The nice people at Tuttle Publishing sent me another book to review! This time “Sew Sweet Handmade Clothes for Girls” by Yuki Araki.
I’ll write about my experiences with the pattern, first, and show you what I made. Then in my next post I’ll talk about the actual book–projects and readability and all that.
I needed (well, okay, “needed”) to sew Katya a fall skirt. Mum got some candy-corn fabric, which is totally different from the aesthetic in the book. I chose pattern “b,f”–a basic A-line with the addition of twelve “tucks”– also called pleats.
There is a size chart included (Yay!) But the Metric doesn’t always match to U.S. standard. Sometimes it does. But check both centimeters and inches when finding the size you need. E.G. For the largest size, it gives the waist measurement as 22″ (54cm). If you will pull out a measuring tape, you will see that 22″ is actually equal to 56cm. That’s a 3/4″ or 2cm difference. So if your child is pushing an inch measurement, the garment might come out too small. The book specifies that cm are more accurate.
Katya was in inch or two too large for the largest size–we’re very happy about this, because when we adopted her she was emaciated to a shocking degree– but since this was a simple skirt, I was able to make it larger. I added 2 cm to the side seams on all pattern pieces, for a finished allover enlargement of 1 1/2″. I could have just pulled the pattern away from the fold, but since Katya is a very narrow girl I thought that would make the distance between the tucks too large. They turned out in just the right place, right over her hip bones.
Pattern Sheet: There are only two colors of ink, red and black, so it’s a little confusing to find individual pieces, at least for my eyes. But the markings on the pieces are clear, with grain line, folds, and pleats marked. The pleats esp. are well done, with an arrow and line of text indicating which direction they should be folded.
Tracing wasn’t difficult. Tracing is always time consuming, but think of it as a careful detail, like lighting a candle. With tracing, you end up knowing your pattern well. You won’t so easily find yourself saying “That was marked?!” You also can add whatever seam allowance you feel comfortable with. For this, I recommend a gridded quilting ruler. I used a 1 cm seam allowance, as recommended.
The skirt went together nicely. I did have to resew the front pleats a bunch of times, but that was a problem with my marking, not hers. I couldn’t find my tailors chalk, so I marked them with scotch tape. It worked great for the back, what can I say? I did think for a bit that the yoke would turn out too short for the skirt, but after a little deliberation, going from the fact that she directed to “Match centers of yoke and skirt and sew”, I sewed from the center out–as if stay stitching– while gently stretching the yoke to size. It worked out exactly right.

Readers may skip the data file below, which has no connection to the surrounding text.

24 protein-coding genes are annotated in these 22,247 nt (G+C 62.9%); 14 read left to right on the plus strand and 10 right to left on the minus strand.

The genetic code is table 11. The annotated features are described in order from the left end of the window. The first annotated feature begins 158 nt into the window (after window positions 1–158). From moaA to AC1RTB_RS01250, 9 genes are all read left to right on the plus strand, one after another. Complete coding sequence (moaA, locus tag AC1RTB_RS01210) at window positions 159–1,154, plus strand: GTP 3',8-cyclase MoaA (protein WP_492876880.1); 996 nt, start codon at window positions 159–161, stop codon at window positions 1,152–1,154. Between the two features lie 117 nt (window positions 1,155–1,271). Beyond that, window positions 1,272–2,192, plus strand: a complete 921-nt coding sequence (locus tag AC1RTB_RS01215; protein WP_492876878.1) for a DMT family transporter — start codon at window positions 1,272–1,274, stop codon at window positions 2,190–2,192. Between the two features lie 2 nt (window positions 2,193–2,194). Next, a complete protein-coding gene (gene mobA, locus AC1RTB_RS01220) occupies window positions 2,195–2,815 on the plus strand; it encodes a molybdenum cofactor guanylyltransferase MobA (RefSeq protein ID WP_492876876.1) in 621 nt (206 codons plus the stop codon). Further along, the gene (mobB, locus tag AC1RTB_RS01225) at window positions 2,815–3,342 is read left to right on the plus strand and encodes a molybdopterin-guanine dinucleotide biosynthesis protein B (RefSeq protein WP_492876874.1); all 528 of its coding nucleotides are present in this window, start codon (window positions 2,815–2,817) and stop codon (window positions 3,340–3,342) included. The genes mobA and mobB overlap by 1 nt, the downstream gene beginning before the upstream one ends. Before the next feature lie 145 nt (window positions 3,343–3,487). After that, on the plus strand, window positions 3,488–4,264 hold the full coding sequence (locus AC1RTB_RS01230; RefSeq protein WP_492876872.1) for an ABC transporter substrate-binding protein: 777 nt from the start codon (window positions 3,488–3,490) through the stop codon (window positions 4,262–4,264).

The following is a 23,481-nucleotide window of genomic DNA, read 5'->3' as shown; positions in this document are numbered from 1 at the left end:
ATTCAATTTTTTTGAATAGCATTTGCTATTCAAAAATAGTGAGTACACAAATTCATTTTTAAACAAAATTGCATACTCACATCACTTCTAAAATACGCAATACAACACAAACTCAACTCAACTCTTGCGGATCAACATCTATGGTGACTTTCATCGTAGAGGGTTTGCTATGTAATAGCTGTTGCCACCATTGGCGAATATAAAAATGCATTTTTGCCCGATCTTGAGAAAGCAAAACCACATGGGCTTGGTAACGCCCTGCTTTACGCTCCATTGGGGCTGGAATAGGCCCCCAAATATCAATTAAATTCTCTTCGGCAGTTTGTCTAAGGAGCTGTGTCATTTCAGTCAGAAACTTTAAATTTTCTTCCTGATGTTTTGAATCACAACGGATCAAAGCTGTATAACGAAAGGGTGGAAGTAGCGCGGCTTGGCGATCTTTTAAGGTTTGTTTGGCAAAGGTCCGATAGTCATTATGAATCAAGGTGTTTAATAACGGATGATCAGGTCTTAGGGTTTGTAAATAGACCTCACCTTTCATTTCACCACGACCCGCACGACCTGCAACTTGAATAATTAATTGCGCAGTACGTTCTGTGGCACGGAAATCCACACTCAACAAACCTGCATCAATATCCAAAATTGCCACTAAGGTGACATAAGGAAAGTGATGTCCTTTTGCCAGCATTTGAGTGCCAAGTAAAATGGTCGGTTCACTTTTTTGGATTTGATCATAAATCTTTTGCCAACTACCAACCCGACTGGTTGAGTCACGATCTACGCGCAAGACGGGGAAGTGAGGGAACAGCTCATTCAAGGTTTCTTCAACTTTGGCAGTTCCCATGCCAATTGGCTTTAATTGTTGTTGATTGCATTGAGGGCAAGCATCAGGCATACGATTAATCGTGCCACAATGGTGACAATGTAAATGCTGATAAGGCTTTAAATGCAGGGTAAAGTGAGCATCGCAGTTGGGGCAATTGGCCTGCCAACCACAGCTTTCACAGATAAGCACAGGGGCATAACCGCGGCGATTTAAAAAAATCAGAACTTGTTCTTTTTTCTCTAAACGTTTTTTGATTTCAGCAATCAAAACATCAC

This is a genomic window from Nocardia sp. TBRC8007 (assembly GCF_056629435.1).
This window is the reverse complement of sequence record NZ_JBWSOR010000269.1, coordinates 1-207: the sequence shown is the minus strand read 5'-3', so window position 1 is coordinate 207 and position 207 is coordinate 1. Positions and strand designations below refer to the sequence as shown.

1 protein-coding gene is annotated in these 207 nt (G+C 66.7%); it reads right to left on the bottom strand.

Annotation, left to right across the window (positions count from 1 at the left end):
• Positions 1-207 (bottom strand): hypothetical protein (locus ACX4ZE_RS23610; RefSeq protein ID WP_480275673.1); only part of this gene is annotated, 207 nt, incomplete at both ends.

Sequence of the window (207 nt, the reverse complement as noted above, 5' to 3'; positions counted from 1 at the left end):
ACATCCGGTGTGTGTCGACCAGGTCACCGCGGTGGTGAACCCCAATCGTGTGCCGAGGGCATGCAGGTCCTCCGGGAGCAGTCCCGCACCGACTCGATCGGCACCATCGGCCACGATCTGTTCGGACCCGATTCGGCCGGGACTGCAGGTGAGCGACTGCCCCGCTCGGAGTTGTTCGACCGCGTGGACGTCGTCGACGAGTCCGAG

The only trouble I had with was the waistband/casing. I’m pretty sure this is because of my measuring, not hers. I’m poor at measuring, it was late at night, and in addition to adding seam allowances you’ll remember that I had to increase the seam allowance by 2cm. But I got it to work. The book calls for 1″ (2cm) elastic. However, 1″ is equal to 2 1/2cm. The extra 1/2 cm. would take up any ease in the casing, and elastic just doesn’t work if there is no ease. It’s that ticklish metric/U.S conversion again.
The directions were clear, though the directions for attatching the waistband/casing were a little unusual. She directed to sew the casing into a tube (leaving a slit in the side seam), sew the casing to the yoke, and then insert elastic. This would eliminate the need for top stitching, but it does leave a raw edge at the top of the skirt. Because I decided to add a lining, I sewed the casing edge to the yoke, ironed the raw casing edge under and top stitched the casing shut. This neatly covered the raw edges and held the lining down so that it wouldn’t ride up.
In summary, so far the book’s only hangup is it’s metric/U.S standard conversion, a problem I’ve had with other translated pattern books. Use inches for reference, but go with the metric. You’ll be less frustrated.
Here’s the finished project, modeled by Katya before going out the door to school this morning. (It looks here like the tulle is uneven. It isn’t in real life.)
A close up of the pleats–
The buttons I hastily sewed on her bolero late last night–
And the one-minute hair bow I made out of scraps of lining fabric. You actually can see the selvages, but I think the fuzzy edge gives it a sort of goth vibe.
Katya really liked this skirt, and it was simple enough that I could easily make another. And it fits her really well– granted, she is a slender little girl who needs nearly all her store-bought skirts and pants taken in at the waist. Time wise, it took me about a day, including tracing the pattern, typing this post up as I went, double-checking measurements, and adding a slippery lining with tulle.
Next post– Review part 2!
(I was not paid to give this review. Opinions are my own (they always are) and all I got out of this was a great book!)